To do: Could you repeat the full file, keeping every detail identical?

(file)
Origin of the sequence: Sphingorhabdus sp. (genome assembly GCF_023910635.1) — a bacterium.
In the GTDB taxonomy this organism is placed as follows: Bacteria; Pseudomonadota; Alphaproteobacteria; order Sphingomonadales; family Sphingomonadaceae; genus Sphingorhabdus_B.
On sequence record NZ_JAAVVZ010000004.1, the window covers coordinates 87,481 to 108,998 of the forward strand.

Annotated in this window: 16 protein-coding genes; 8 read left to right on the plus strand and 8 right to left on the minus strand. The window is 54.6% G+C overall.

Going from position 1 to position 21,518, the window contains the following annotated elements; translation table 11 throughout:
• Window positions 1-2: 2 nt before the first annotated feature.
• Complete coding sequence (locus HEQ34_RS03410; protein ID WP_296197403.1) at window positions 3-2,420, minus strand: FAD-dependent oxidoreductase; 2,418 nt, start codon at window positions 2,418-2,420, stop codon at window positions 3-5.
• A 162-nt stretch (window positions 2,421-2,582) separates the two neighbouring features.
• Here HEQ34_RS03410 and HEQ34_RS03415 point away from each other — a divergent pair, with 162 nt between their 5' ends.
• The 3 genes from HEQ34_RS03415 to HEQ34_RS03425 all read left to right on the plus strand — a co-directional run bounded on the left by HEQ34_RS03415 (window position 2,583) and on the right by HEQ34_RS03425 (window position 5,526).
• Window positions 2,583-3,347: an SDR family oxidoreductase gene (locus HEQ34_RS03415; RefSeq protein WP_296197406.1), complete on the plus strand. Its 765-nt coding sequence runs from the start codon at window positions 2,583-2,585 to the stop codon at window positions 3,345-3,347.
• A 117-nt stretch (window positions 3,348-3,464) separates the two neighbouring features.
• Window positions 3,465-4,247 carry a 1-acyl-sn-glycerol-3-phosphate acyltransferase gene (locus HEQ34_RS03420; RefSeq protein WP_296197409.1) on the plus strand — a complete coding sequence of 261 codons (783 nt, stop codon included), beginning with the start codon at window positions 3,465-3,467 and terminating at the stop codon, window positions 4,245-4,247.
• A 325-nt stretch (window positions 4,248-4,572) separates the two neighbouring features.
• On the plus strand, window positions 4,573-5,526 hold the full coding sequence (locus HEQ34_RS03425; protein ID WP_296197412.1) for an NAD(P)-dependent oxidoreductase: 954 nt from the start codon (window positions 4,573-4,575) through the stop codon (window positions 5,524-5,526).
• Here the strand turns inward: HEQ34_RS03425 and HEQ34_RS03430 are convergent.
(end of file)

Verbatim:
Origin of the sequence: Sphingorhabdus sp. (genome assembly GCF_023910635.1) — a bacterium.
In the GTDB taxonomy this organism is placed as follows: Bacteria; Pseudomonadota; Alphaproteobacteria; order Sphingomonadales; family Sphingomonadaceae; genus Sphingorhabdus_B.
On sequence record NZ_JAAVVZ010000004.1, the window covers coordinates 87,481 to 108,998 of the forward strand.

Annotated in this window: 16 protein-coding genes; 8 read left to right on the plus strand and 8 right to left on the minus strand. The window is 54.6% G+C overall.

Going from position 1 to position 21,518, the window contains the following annotated elements; translation table 11 throughout:
• Window positions 1-2: 2 nt before the first annotated feature.
• Complete coding sequence (locus HEQ34_RS03410; protein ID WP_296197403.1) at window positions 3-2,420, minus strand: FAD-dependent oxidoreductase; 2,418 nt, start codon at window positions 2,418-2,420, stop codon at window positions 3-5.
• A 162-nt stretch (window positions 2,421-2,582) separates the two neighbouring features.
• Here HEQ34_RS03410 and HEQ34_RS03415 point away from each other — a divergent pair, with 162 nt between their 5' ends.
• The 3 genes from HEQ34_RS03415 to HEQ34_RS03425 all read left to right on the plus strand — a co-directional run bounded on the left by HEQ34_RS03415 (window position 2,583) and on the right by HEQ34_RS03425 (window position 5,526).
• Window positions 2,583-3,347: an SDR family oxidoreductase gene (locus HEQ34_RS03415; RefSeq protein WP_296197406.1), complete on the plus strand. Its 765-nt coding sequence runs from the start codon at window positions 2,583-2,585 to the stop codon at window positions 3,345-3,347.
• A 117-nt stretch (window positions 3,348-3,464) separates the two neighbouring features.
• Window positions 3,465-4,247 carry a 1-acyl-sn-glycerol-3-phosphate acyltransferase gene (locus HEQ34_RS03420; RefSeq protein WP_296197409.1) on the plus strand — a complete coding sequence of 261 codons (783 nt, stop codon included), beginning with the start codon at window positions 3,465-3,467 and terminating at the stop codon, window positions 4,245-4,247.
• A 325-nt stretch (window positions 4,248-4,572) separates the two neighbouring features.
• On the plus strand, window positions 4,573-5,526 hold the full coding sequence (locus HEQ34_RS03425; protein ID WP_296197412.1) for an NAD(P)-dependent oxidoreductase: 954 nt from the start codon (window positions 4,573-4,575) through the stop codon (window positions 5,524-5,526).
• Here the strand turns inward: HEQ34_RS03425 and HEQ34_RS03430 are convergent.